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Table of contents

Standing at the intersection of philosophy, law, science, medicine and in some cases, theology, bioethics encompasses some of the most troubling questions of the past two decades. Here, Schaller addresses and analyzes in depth a range of bioethical issues: the use of human subjects in scientific research; wrongful birth and wrongful life claims; in vitro fertilization and use of embryos; genetic diagnostic techniques; embryonic stem cell research; organ transplants; and end-of-life issues, including withdrawal of artificial nutrition and hydration.

Schaller combines a practical sense of how the law works, with a reflective approach to all these contemporary legal and ethical issues. His basic premise, to which he returns repeatedly, is that recent developments in medicine and biomedical technology have far outpaced the written law developed by state legislatures and, on the federal level, by the US Congress.

As a result, a full and open debate on bioethical issues has thus far been stifled. Schaller deplores this; as he sees it, courts are making policy rather than ruling narrowly on the disputes before them. Judges, often appointed, not elected, and often unschooled in bioethics, resort to the traditional tools of their profession in these cutting edge cases, with mixed results. Schaller is outspoken in his opposition to judges who intrude on the territory of legislatures, while at the same time, he finds such judges blameless, since they cannot be expected to cite or rely on statutes that do not yet exist.

He is deeply concerned about the many ways in which litigation is inadequate to address fundamental ethical issues in twenty-first century America. To support his thesis and to explore the intricacies of contemporary bioethics and the law, he includes extensive analysis of the factual background, the bioethical context, litigation, and the outcome of a half dozen high profile cases from the past two decades.

For this reason, the text will appeal to novices. In subsequent chapters, Schaller reiterates the principles set forth in these, particularly on the question of informed consent in research using human subjects. It is therefore perplexing why, often, Schaller assumes a certain amount of sophistication on the part of readers. Thus, some readers will find themselves all too often flipping back and forth within the text, or in the Index, to navigate through a chapter.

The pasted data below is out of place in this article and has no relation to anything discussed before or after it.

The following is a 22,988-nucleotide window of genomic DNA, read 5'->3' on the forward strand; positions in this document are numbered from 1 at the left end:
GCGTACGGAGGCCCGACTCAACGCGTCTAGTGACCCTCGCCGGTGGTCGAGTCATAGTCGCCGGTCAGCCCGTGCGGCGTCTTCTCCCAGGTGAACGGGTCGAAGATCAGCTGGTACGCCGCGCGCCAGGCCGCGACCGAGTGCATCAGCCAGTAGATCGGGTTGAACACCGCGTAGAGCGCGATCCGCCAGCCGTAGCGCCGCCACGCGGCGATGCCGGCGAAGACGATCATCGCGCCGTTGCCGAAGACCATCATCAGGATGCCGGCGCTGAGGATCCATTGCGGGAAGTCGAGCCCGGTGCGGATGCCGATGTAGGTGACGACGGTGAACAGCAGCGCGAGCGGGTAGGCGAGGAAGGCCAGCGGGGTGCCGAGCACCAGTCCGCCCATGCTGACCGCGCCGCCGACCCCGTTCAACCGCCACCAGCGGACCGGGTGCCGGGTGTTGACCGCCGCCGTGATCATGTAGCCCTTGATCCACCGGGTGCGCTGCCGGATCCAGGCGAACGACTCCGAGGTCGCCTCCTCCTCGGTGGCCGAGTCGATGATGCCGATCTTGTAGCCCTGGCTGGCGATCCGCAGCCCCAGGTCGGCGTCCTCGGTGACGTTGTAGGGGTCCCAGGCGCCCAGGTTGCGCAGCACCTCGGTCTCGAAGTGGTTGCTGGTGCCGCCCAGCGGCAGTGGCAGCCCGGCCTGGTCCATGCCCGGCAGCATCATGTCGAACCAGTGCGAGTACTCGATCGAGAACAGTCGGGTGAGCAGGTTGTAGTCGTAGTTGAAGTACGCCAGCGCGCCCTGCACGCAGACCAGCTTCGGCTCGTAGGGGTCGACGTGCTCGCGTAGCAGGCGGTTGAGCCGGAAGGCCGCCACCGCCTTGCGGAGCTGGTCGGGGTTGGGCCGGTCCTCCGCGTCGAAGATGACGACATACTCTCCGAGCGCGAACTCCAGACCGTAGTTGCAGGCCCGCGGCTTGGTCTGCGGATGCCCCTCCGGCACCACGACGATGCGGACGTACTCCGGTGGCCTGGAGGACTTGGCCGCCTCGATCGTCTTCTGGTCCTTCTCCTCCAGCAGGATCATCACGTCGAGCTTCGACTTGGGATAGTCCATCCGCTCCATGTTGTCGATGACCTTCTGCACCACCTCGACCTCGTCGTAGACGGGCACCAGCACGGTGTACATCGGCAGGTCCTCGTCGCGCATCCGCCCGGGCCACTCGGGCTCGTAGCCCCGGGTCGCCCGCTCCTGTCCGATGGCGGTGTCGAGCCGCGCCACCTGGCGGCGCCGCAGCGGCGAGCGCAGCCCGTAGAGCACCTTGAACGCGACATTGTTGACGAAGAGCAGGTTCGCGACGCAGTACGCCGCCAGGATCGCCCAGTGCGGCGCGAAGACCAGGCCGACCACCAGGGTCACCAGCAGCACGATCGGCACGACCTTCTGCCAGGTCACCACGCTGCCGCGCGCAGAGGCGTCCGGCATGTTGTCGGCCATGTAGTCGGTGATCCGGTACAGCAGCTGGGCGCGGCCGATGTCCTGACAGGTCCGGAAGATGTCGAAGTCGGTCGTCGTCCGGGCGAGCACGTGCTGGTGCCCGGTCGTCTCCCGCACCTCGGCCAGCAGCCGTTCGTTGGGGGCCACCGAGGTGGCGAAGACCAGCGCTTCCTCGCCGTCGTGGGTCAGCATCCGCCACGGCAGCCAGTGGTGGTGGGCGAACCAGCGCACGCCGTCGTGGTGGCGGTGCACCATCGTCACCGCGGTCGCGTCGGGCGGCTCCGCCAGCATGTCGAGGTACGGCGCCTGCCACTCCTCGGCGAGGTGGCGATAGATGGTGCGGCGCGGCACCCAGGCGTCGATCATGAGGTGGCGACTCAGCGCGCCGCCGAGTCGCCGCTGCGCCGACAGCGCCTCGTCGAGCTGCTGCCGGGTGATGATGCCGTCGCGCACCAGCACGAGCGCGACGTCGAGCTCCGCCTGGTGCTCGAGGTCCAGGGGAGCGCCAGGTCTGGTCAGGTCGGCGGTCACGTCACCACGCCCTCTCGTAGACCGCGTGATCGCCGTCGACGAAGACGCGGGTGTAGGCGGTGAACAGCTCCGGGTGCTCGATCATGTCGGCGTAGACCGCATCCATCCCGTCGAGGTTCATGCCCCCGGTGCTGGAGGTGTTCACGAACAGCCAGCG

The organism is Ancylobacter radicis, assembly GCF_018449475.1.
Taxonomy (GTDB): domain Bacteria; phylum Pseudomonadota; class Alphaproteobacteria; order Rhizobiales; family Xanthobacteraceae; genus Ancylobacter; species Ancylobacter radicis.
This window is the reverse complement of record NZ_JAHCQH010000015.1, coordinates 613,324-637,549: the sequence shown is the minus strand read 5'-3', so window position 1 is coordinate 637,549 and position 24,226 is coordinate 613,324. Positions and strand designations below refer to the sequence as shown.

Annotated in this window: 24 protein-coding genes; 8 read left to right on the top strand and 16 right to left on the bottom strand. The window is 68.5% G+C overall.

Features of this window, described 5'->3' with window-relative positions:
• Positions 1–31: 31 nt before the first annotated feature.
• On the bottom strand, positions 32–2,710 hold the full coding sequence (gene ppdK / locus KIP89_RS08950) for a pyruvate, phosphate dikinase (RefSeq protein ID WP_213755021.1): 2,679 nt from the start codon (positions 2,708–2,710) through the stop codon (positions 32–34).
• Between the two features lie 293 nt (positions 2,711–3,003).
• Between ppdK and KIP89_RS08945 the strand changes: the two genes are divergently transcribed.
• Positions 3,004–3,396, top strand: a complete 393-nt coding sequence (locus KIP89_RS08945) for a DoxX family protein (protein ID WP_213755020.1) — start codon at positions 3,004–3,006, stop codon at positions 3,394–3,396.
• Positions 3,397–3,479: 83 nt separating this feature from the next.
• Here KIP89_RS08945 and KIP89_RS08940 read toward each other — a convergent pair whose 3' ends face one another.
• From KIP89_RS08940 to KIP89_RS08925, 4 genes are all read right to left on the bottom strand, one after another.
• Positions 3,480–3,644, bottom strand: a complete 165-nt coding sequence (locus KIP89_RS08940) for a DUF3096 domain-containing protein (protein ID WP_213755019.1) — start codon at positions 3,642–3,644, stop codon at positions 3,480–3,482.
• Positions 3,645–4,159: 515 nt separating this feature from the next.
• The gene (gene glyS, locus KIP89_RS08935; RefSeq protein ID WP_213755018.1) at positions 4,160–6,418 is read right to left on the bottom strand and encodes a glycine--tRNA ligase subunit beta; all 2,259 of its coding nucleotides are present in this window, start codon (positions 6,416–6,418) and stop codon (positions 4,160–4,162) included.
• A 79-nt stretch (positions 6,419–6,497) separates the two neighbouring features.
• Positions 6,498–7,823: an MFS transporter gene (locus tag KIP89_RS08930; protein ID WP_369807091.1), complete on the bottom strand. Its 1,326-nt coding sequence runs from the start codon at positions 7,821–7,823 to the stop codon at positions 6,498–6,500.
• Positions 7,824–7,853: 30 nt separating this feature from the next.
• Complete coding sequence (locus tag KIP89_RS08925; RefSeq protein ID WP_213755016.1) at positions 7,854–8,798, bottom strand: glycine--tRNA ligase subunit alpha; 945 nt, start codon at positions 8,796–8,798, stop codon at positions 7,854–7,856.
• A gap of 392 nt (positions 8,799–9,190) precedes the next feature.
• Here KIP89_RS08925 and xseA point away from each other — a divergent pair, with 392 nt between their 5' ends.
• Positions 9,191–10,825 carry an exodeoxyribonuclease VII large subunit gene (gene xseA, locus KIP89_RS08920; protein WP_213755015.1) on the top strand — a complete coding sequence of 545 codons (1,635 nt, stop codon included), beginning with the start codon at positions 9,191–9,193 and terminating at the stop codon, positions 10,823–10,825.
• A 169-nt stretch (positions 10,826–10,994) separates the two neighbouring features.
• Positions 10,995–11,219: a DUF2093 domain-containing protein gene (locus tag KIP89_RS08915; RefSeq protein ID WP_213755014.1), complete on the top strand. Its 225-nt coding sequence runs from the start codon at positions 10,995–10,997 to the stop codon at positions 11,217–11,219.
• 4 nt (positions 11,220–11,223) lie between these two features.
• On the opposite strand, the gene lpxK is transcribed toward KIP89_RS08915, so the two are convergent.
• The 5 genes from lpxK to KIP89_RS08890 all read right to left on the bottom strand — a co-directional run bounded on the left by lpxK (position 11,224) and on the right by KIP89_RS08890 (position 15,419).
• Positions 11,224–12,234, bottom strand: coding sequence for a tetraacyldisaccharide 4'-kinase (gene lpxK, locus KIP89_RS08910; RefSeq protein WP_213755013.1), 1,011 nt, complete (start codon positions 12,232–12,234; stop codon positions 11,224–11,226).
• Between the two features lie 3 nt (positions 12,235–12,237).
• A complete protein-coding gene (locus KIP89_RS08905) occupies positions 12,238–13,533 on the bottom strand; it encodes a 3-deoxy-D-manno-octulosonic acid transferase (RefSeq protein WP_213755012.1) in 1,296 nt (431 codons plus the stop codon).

Secondary Sources - Bioethics and the Law - LibGuides at Widener Law Library

The first of these, on using human subjects for scientific and medical experimentation, begins with the case of Jesse Gelsinger, a young man who suffered from a rare genetic disorder. The Maryland legislature passed a law extending federal protections to all human research subjects in Maryland, and both the University of Pennsylvania and Hopkins instituted improved self-regulatory measures. Setting norms ought to be the business of legislatures, not courts; the public interest in setting standards for human subject research — as well as for embryonic stem cell production, use and ownership of human embryos, organ transplants, and end-of-life protocols and treatment decisions — is paramount, and deserving of a robust and thorough public debate, and corresponding debate, negotiation and consensus among legislators.

He poses and explores a range of perplexing questions: Which would-be organ recipients ought to have priority?

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How is the waiting list of potential recipients affected by delay, or by inadequacy in the supply of organs? How should negligence on the part of physicians and hospitals be addressed — by traditional litigation, or by new measures? What risks exist for living organ donors? Technology and the Lifeworld: From Garden to Earth. Cost-Benefit Analysis of Environmental Change. Computer Ethics. Computer Ethics and Social Values. New York: The Free Press, ed.

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New York: St. Martin s Press, Science, Truth, and Democracy. Science in a Democratic Society.

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Health and Human Rights: A Reader. The Secret Sins of Economics.

The Human Cloning Debate. Who Owns Academic Work? Battling for Control of Intellectual Property. Animals and Why They Matter. Children, Ethics, and Modern Medicine.

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Science-Mart: Privatizing American Science. New York: W. Freeman, The Ethics of Biotechnology: Biotechnology in the 21st Century. Philadelphia, PA: Chelsea House, Dillingham, eds. Watersheds: Classic Cases in Environmental Ethics. Belmont, CA: Wadsworth Publ. Washington, D. The Quality of Life. Postmodern Environmental Ethics. Brookfield, VT: Ashgate, Pseudoscience in Biological Psychiatry: Blaming the Body. No Place Like Home? Feminist Ethics and Home Health Care. New York: Scribner s, Environmental Ethic: Reading in Theory and Application.

Smith, eds. Geography and Ethics: Journeys in a Moral Terrain. The Case for Animal Rights. Improving Nature? The Science and Ethics of Genetic Engineering. The Ethics of Science: An Introduction.

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